Syphilis and Lymphogranuloma Venereum Resurgence
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Toronto is experiencing a significant increase in the number of reported cases of infectious syphilis and lymphogranuloma venereum (LGV) in men who have sex with men (MSM). In 2014, 590 cases of infectious syphilis were reported to TPH; that increased to 690 in 2015 and 394 for the first six months of 2016. Approximately 97-98 % of infectious syphilis cases are reported in men and in 2015, 89% of male cases reported having had sex with a partner of the same sex, 45% of individuals with syphilis are co-infected with HIV. In 2015, 28 LGV cases were reported in Toronto, that number increased to 39 cases in the first six months of 2016. All cases were reported in men and 48% of individuals diagnosed with LGV are co-infected with HIV.
Lymphogranuloma venereum (LGV) is a sexually transmitted infection, caused by chlamydia serovars L1, L2, and L3. Infections caused by these chlamydia serovars invade lymph tissue and tend to be more invasive than those caused by non-LGV chlamydia. Signs and symptoms include painful, ulcerative proctitis, with inguinal and/or femoral lymphadenopathy or buboes, accompanied by fever, myalgia and arthralgia. Diagnosis of LGV is not straightforward, as its symptoms can be confused with other infections or conditions. When a health care provider suspects the presence of LGV, they will need to send a lab requisition requesting LGV testing for specimens positive for chlamydia.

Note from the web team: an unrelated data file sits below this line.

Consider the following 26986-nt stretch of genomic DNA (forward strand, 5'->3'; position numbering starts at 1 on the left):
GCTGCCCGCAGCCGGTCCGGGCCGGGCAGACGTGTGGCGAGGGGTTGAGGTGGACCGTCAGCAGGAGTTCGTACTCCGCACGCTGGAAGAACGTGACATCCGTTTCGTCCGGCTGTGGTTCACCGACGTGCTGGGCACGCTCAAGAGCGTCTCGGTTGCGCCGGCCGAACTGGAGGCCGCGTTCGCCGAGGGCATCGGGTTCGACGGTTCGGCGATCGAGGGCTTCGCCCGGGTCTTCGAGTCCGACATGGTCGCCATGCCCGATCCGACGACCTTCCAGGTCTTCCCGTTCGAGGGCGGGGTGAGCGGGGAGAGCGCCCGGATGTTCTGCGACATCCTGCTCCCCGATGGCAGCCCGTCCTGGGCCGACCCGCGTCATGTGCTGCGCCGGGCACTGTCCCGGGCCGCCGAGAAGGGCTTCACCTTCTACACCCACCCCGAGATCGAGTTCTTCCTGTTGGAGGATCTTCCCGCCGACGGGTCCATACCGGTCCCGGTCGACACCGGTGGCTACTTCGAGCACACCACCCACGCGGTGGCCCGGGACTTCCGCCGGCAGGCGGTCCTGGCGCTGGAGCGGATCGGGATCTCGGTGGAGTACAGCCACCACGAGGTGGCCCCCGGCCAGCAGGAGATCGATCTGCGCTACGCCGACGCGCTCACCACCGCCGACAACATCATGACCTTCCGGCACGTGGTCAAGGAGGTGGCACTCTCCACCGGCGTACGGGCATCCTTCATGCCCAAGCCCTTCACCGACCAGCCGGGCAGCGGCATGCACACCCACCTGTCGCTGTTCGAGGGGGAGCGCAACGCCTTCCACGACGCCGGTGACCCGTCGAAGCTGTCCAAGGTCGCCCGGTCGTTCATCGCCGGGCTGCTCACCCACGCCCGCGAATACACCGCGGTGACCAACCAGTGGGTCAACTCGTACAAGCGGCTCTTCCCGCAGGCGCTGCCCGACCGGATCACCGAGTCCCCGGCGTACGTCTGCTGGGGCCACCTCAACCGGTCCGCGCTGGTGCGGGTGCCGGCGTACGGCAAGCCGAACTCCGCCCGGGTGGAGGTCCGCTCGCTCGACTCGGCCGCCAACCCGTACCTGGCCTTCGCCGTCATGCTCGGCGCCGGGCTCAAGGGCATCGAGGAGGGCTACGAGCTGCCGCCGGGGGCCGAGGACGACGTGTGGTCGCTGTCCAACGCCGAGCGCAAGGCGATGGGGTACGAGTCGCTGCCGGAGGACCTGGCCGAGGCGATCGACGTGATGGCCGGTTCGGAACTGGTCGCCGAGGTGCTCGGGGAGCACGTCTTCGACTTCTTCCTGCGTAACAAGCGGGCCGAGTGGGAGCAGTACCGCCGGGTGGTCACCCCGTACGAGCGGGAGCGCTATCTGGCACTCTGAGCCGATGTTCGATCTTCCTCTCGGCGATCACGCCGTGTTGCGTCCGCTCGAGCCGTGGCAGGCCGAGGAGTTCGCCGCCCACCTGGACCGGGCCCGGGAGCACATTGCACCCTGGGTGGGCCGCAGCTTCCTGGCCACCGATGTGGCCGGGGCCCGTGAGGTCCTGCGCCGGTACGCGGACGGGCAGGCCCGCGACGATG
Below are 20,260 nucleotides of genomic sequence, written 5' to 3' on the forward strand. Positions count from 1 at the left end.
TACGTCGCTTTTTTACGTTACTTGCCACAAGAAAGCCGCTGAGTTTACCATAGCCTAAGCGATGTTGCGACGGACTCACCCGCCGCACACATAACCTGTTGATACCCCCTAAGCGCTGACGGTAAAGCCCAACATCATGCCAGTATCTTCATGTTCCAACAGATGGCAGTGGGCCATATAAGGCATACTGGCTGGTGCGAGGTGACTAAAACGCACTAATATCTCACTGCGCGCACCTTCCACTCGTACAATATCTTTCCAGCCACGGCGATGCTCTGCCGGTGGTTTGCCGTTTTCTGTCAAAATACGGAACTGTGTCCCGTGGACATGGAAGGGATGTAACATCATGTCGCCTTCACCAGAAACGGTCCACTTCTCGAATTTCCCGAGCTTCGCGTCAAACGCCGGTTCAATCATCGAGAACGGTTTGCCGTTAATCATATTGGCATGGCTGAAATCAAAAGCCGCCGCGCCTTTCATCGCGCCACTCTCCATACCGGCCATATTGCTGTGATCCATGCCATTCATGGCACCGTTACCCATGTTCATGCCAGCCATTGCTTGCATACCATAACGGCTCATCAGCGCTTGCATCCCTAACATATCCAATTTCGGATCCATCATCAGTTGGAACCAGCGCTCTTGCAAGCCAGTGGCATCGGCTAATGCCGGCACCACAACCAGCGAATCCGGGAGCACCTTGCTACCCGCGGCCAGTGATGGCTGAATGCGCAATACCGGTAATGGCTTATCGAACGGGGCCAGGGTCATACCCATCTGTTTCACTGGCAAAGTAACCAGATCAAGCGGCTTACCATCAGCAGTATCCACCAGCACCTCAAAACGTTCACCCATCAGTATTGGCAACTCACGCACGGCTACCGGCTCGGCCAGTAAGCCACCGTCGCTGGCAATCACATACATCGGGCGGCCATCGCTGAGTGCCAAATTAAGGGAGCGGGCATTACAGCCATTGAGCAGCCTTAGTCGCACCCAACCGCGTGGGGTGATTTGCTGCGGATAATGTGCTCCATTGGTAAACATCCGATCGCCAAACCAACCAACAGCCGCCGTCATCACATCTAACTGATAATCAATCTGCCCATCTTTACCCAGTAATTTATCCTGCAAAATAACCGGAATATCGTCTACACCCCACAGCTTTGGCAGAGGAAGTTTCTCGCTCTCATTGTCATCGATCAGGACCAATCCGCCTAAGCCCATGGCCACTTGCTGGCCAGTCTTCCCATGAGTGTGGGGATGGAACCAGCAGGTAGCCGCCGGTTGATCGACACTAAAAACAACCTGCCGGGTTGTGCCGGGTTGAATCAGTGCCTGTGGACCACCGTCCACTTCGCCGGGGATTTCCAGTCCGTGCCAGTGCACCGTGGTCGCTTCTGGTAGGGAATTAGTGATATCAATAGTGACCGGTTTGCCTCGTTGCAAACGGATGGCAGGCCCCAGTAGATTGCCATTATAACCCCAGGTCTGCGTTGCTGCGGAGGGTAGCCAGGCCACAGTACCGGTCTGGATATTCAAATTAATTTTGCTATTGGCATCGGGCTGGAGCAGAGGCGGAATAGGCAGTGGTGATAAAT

Action Statement for Health Care Providers
All patients who are sexually active, especially MSM should be informed of the current outbreak and offered testing. Patients who are HIV positive are at a higher risk of serious complications from syphilis, including neurosyphilis. HIV positive patients at risk for syphilis should be tested every 3 months.
Health care providers are reminded about the importance of testing MSM who may be engaging in unprotected anal or oral sex regularly for sexually transmitted infections. Testing should include pharyngeal and rectal swabs based on sexual history. Suspected cases of LGV should be treated empirically with doxycycline while awaiting test results.